Although many of us would prefer to have our children return to in-person learning for a whole variety of reasons including but not limited to our children’s mental and social well being, a number of factors about how the virus is spreading make returning to school irresponsible at present.

A recent Marshfield Clinic study shows that if a member of a household is infected, the rest of the household has a 53% chance of becoming infected. Many households, like mine, include loved ones with risk factors such as being immunocompromised, diabetic, asthmatic, etc.

The South Central region which includes Dane County only has 15% of hospital beds available, and the Dane Country order states that businesses which can operate remotely should. Dane Country is faring better than other counties, and continuing to follow Public Health Madison and Dane County’s guidance is prudent.

The virus needs 15 minutes of exposure to spread, and we know the virus spreads easily indoors in group settings such as church and restaurants. The spread in the state is severe, and we are asked to avoid gathering with family for the holidays because sharing a meal, attending a wedding, funeral or party are known spreader events.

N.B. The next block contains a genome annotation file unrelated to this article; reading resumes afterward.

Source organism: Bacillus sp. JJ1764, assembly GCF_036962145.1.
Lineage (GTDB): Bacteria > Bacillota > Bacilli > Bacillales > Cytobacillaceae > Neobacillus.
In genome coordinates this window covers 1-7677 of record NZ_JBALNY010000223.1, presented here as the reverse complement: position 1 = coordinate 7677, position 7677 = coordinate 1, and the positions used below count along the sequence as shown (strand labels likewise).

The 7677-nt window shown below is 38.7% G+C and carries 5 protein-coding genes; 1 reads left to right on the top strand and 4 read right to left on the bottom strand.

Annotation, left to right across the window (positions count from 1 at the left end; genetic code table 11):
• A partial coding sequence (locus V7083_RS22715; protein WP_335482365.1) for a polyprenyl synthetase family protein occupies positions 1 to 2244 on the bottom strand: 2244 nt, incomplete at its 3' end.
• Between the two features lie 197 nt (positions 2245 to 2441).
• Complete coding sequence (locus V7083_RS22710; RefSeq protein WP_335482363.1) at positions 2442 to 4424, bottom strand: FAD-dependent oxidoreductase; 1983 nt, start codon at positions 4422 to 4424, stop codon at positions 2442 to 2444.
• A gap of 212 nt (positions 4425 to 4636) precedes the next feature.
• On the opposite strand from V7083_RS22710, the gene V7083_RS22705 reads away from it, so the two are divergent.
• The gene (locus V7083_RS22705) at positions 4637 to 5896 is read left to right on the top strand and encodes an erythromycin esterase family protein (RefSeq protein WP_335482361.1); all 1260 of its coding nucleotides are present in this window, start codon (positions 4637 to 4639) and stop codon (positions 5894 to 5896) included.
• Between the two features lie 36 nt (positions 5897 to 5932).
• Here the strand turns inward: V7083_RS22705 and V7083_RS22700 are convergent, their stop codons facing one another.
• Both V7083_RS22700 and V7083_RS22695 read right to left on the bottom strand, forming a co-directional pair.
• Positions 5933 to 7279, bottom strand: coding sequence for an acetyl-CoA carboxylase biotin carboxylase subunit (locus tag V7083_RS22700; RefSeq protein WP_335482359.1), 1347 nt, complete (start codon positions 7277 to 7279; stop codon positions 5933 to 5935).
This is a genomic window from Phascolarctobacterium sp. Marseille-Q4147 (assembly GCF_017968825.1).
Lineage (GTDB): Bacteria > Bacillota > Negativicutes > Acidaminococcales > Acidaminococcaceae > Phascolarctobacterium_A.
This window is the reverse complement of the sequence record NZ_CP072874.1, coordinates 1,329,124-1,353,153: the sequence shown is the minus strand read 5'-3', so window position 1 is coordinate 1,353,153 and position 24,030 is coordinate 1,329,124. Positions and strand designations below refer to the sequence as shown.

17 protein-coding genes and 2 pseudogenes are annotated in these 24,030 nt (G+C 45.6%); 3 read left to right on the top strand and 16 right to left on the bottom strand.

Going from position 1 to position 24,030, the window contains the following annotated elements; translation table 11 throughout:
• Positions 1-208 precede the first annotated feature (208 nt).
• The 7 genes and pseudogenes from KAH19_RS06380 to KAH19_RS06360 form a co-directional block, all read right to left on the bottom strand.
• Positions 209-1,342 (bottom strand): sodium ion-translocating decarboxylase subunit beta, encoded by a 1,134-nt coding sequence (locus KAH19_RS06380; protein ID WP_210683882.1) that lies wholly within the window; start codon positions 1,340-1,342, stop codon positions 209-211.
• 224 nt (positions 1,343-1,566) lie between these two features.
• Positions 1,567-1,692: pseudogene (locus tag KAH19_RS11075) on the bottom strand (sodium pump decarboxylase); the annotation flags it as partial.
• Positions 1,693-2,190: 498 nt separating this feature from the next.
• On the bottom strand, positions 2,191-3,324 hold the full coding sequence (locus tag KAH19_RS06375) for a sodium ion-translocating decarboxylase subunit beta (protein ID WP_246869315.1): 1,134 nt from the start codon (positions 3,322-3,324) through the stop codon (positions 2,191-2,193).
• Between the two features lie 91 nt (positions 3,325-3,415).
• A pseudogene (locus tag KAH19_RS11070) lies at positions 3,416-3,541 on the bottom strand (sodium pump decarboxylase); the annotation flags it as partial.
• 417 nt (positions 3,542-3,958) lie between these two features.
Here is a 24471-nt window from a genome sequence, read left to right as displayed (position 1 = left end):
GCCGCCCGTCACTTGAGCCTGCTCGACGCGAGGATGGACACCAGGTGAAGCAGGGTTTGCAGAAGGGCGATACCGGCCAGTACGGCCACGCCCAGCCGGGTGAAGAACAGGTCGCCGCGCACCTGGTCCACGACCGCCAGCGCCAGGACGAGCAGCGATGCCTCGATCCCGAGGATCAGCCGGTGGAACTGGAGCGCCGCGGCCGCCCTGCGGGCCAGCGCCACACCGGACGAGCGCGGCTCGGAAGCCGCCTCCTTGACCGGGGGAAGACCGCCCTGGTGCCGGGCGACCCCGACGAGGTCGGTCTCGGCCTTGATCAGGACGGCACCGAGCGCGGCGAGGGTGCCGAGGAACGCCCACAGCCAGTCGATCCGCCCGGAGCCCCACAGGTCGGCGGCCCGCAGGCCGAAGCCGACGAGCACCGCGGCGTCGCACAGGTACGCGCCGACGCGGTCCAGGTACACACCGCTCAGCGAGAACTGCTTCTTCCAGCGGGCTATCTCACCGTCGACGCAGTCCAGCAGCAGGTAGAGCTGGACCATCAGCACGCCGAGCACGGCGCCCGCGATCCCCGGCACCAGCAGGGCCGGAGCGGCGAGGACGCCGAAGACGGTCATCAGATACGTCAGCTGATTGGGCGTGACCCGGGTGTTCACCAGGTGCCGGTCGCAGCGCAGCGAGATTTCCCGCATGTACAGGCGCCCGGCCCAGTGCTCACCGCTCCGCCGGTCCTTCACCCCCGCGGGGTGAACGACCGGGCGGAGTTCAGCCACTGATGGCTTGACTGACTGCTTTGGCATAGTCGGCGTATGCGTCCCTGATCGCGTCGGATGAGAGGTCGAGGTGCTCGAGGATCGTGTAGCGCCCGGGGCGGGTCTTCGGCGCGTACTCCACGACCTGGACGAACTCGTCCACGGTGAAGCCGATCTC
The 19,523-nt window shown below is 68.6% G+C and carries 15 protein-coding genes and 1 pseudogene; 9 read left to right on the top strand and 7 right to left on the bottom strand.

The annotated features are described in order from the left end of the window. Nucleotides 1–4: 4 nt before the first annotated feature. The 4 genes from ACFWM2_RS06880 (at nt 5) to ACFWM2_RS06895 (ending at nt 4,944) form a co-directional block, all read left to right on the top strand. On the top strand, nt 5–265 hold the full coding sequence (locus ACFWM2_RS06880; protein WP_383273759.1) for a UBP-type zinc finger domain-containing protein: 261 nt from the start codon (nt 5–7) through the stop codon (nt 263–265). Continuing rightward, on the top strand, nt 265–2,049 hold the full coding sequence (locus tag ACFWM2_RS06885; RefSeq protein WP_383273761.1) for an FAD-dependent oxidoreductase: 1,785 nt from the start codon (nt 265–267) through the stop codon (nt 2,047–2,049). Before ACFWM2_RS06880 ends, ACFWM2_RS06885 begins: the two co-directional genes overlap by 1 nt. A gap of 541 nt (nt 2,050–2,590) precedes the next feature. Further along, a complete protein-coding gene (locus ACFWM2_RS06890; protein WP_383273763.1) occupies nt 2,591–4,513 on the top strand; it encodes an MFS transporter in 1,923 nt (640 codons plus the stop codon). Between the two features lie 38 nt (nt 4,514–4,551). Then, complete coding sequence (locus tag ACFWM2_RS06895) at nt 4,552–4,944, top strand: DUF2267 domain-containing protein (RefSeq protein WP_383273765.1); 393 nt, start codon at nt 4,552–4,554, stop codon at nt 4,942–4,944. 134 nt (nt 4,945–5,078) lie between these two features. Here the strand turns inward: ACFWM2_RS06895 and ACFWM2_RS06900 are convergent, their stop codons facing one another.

What will spread look like in a school at lunchtime? If we are questioning if it’s okay to visit with grandparents, it’s hard to imagine it would be okay to expand our social bubbles to a few hundred families and everyone else in their bubbles.

The question isn’t “Can we return to school?” Some districts like Oak Creek-Franklin and Sheboygan have tried and have then gone back to virtual, and the UW is considering a virtual return post-holidays. The question is “Should we return to school if are we able to make sacrifices presently to keep our families and neighbors safe?”

This is a time of struggle and sacrifice akin to my grandparents’ stories of the Depression or World War II. Some have said we will lose a generation, but my grandparents are in the greatest generation because they learned lessons about civic responsibly through struggle and sacrifice. It’s our turn to rise to the occasion, to recognize the gravity of the situation, and play our part in limiting social interactions.

Have we removed ourselves from the generation that rinsed and saved aluminum foil, planted Victory Gardens, and rationed gasoline, that we are unable to to sacrifice until a vaccine is available?

Nathaniel Covert


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